4. South Sudan
The number of displaced people in South Sudan had been falling following a 2018 peace agreement between parties to the country’s civil war.
However, violence in the country remains widespread.
The UN humanitarian agency OCHA said that "at least 3,414 civilians killed, injured, abducted, or subjected to conflict related sexual violence"
It also points to "persistent and unprecedented flooding, inflation, and the impact and economic weight of Covid-19" resulting in massive internal and cross-border displacement.
Nearly nine million people will need humanitarian assistance in the country this year.
While almost 70% of the UN’s aid request was funded last year, the conflict in the country and weather events meant reaching those who needed help was challenging.
A rebellion within Chad’s borders has driven nearly 400,000 people from their homes.
Negotiations to end the conflict in the country are unlikely to conclude quickly.
Chad also hosts over 450,000 refugees from conflicts in neighbouring states Sudan, Nigeria and the Central African Republic.
The landlocked central-African country is also dealing with the severe effects of climate change, including rapid desertification and the drying up of Lake Chad.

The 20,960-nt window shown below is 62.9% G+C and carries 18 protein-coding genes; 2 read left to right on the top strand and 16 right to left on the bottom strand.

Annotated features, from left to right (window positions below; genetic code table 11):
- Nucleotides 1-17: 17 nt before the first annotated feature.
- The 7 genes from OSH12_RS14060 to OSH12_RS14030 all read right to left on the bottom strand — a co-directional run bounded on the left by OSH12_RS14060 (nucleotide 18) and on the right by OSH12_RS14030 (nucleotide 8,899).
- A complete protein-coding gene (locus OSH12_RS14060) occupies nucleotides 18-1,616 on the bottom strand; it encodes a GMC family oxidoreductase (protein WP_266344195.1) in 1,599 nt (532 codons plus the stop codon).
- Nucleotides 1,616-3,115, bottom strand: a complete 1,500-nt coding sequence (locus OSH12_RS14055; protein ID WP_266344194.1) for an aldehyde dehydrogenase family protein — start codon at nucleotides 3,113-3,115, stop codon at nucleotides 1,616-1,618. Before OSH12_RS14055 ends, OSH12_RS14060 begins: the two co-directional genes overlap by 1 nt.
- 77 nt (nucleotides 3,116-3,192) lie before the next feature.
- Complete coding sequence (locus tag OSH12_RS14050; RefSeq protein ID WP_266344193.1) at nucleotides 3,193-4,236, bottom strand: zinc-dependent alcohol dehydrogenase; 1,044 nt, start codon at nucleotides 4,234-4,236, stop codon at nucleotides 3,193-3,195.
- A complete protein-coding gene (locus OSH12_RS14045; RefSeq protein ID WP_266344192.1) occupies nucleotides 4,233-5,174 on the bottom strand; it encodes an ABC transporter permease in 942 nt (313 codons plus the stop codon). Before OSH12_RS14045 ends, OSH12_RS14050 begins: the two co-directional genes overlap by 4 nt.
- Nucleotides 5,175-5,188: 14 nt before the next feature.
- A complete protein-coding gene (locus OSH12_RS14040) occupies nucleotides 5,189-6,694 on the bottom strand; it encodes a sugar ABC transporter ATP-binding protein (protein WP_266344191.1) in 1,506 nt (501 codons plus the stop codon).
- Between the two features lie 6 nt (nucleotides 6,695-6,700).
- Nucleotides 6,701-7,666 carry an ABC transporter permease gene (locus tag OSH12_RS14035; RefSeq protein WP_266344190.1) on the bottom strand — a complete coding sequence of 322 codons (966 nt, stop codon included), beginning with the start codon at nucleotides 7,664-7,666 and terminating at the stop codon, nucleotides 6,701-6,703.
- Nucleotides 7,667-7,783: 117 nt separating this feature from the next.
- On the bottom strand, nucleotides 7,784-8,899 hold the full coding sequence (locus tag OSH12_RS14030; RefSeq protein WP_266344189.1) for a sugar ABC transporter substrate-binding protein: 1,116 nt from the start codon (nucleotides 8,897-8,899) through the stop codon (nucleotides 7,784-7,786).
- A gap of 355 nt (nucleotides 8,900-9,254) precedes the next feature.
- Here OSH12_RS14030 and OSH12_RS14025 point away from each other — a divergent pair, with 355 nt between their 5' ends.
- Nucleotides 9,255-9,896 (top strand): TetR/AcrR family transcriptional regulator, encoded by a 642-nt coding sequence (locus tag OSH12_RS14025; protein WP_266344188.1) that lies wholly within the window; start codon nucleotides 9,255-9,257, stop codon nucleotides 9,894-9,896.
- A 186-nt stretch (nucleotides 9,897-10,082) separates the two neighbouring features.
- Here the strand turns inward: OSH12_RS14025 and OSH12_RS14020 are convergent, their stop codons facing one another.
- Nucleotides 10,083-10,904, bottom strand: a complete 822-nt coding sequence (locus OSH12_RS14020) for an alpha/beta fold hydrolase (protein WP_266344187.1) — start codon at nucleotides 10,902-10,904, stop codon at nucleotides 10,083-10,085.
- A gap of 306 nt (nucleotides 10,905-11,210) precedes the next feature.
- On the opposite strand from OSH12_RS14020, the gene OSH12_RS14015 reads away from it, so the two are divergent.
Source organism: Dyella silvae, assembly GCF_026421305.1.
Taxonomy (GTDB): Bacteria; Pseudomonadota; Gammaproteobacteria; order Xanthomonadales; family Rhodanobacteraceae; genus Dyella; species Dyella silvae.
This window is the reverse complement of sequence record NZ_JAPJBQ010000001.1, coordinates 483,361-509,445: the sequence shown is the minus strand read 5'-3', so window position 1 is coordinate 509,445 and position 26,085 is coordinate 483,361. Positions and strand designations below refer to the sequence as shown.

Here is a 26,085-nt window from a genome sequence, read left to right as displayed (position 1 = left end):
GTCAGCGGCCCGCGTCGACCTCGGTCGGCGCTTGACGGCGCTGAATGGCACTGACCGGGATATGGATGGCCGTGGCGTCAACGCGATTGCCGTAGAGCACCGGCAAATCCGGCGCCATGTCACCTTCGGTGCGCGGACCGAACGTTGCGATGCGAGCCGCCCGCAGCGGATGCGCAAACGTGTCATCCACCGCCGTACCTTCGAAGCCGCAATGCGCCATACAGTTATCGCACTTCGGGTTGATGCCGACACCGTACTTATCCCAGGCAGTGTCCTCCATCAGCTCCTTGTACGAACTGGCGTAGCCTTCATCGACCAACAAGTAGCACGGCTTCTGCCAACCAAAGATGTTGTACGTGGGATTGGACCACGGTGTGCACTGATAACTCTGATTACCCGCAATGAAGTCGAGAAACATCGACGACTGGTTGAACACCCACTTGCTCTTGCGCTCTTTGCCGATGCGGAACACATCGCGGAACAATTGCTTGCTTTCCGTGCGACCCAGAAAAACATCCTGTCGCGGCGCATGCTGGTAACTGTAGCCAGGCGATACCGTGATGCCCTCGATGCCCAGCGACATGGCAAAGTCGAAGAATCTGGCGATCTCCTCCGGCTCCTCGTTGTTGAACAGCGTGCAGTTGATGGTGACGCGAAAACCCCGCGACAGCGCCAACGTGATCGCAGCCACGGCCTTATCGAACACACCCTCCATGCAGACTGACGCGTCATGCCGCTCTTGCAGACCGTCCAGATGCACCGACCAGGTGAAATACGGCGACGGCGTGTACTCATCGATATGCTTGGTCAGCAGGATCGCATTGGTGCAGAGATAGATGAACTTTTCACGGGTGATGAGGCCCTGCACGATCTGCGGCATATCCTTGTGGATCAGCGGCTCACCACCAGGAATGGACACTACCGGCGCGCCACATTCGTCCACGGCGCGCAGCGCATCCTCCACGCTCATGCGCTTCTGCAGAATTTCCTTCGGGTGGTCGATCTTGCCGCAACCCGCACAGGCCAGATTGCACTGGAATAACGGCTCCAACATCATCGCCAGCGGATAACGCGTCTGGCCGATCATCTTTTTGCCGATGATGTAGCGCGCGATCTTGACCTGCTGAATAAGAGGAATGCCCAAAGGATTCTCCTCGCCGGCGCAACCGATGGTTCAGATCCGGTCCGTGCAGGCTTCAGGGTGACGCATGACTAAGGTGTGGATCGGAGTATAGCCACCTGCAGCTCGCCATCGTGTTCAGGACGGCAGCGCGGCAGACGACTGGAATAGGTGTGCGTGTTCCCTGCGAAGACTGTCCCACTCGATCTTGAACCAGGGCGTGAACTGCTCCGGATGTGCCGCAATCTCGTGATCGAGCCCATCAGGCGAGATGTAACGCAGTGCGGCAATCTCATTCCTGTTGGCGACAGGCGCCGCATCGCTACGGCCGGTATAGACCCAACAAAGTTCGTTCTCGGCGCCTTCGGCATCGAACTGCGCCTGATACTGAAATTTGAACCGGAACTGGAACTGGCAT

A little over a third of the UN’s request for aid was funded in 2021, a reduction of 25% since 2020. According to the World Bank, 20% of Chadian children will not make it to their fifth birthday.
A further 40% will suffer from stunting due to malnutrition.
Like Burkina Faso, conflict in the Sahel has had a devastating effect on the life of civilians in Mali, particularly in the north and central districts of the country.
Food insecurity in Mali has now reached its worst levels in a decade.
Much of the international attention in the country has focused on the political and military situation, which has seen ISIS and al-Qaeda affiliates battle government forces, who were supported by European and other regional forces.
Russian mercenaries have entered the conflict more recently, resulting in a withdrawal of French forces from the country.
Seven-and-a-half million people are in need of assistance in Mali.
Under 40% of the UN’s aid appeal was funded in 2021.
In 2021 alone, more than 500,000 people were displaced in Sudan, bringing the total to 3.2 million.
Conflict in Darfur accounted for most of the movement last year.
Villages and camps were burned down, forcing people to flee to other makeshift camps.
More than 14 million people are in need of humanitarian assistance – 10 million of whom are "acutely food-insecure", according to the NRC.
A military coup, which led to large amounts of international aid being frozen; an influx of refugees from South Sudan and a proliferation of weapons in the country has led the NRC to forecast that the number of people in difficulty in Sudan will double by September.